WJ teachers mentor new staff

The classroom can be a scary place, not only for first-time students, but for new teachers as well.

Helping novice instructors be successful through their first year is the mission of Jefferson Local School District’s mentoring program led by Paula Nance. The program also assists veteran teachers new to the district.

“Mentoring is required by the State of Ohio,” said Nance during an Aug. 11 presentation to the school board. “Experienced teachers are trained as mentors. It’s a lot of work… This is really high stakes to determine state licensure decisions. We mentor all teachers new to the district.”

The mission of the mentoring program is to provide an effective support system to attract and retain quality, professional staff. Goals include placing a mentor in every building, at every grade level, and/or subject area; meeting and exceeding all state guidelines; and ensuring continuity of the program.

 All mentors are required to be Pathwise trained. They must apply on an annual basis and be employed by the district for at least three years. Interaction with mentees includes attending orientation sessions, establishing a personal/professional relationship, weekly meetings the first nine weeks, regular classroom observations, and completion of meeting logs and a checklist.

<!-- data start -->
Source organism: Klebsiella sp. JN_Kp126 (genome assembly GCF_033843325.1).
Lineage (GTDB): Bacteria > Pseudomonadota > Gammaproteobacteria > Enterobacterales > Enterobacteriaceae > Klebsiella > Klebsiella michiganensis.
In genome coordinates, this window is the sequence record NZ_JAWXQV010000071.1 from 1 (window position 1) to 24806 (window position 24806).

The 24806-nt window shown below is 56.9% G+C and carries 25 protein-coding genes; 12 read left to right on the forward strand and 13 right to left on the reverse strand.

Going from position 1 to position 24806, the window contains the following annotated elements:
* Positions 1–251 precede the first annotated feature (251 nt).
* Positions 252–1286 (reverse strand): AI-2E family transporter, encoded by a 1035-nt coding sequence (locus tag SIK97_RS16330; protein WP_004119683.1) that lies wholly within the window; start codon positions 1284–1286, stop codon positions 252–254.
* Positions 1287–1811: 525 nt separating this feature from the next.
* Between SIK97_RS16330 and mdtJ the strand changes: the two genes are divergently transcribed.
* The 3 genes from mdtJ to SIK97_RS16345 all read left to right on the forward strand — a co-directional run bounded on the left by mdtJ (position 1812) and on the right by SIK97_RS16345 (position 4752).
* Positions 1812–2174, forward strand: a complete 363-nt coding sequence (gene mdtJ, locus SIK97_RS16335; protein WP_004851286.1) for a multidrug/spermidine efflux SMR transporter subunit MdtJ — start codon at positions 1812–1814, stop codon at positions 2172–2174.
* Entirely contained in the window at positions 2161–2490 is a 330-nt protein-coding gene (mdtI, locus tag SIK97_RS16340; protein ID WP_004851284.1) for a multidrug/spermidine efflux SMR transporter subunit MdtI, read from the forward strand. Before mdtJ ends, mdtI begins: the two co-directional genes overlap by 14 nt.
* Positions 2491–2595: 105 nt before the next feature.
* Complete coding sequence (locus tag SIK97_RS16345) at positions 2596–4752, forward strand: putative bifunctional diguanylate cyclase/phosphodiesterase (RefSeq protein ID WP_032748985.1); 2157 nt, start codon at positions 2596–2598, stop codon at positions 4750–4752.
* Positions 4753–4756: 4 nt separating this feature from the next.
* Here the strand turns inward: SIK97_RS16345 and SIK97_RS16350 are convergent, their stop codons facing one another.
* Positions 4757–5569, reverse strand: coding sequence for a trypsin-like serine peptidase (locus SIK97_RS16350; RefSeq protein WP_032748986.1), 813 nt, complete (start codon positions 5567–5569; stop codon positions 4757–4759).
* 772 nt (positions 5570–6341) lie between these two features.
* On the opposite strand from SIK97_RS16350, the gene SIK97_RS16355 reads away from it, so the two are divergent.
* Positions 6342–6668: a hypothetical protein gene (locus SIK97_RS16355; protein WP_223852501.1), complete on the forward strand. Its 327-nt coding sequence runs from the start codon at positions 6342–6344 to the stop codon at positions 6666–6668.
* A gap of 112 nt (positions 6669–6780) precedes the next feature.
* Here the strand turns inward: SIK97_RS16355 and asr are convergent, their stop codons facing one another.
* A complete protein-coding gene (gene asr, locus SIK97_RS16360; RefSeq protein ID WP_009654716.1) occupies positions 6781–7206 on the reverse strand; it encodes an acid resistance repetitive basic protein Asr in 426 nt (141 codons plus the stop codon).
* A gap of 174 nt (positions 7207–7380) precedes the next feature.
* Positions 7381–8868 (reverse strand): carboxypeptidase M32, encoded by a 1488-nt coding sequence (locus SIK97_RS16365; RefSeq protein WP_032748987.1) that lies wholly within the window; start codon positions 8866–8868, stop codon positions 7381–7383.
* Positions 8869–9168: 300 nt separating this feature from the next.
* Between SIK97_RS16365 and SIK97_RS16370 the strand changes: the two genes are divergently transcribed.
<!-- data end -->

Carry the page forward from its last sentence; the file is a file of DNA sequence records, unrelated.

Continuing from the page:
“There’s a lot they have to do,” Nance said. “The passage rate for the Praxis test (a teacher assessment) has been very successful. All but one teacher has passed the Praxis III since I’ve been here, and we’ve had some of the highest (passage) numbers.”

In other discussion, building principals reported that the schools are ready for students to return to the classroom. High School Principal Dave Metz told board members the custodial staff is almost done with their beginning-of-the-year activities and the athletic program is already in full swing.

“I’m pretty excited about the year coming up,” said Metz. “The goal at the high school is to maintain our excellence level. We have a small freshman class coming in with 80 to 85 students. We’re ready to go.”

Similar sentiments were expressed by the middle school and Norwood Elementary principals. Technology Coordinator Curt Dennis said 99 new personal computers were installed throughout the district and a clicker response system was installed in buildings. The Internet and cafeteria systems were upgraded and a pair of student workers helped throughout the summer to ready technology for the 2008-09 school year.

 The board hired Shelby, Ohio native and Bowling Green State University graduate Jeffrey Young as a high school computer applications instructor. Metz said Young will also serve as the yearbook advisor and may get involved in the wrestling program.

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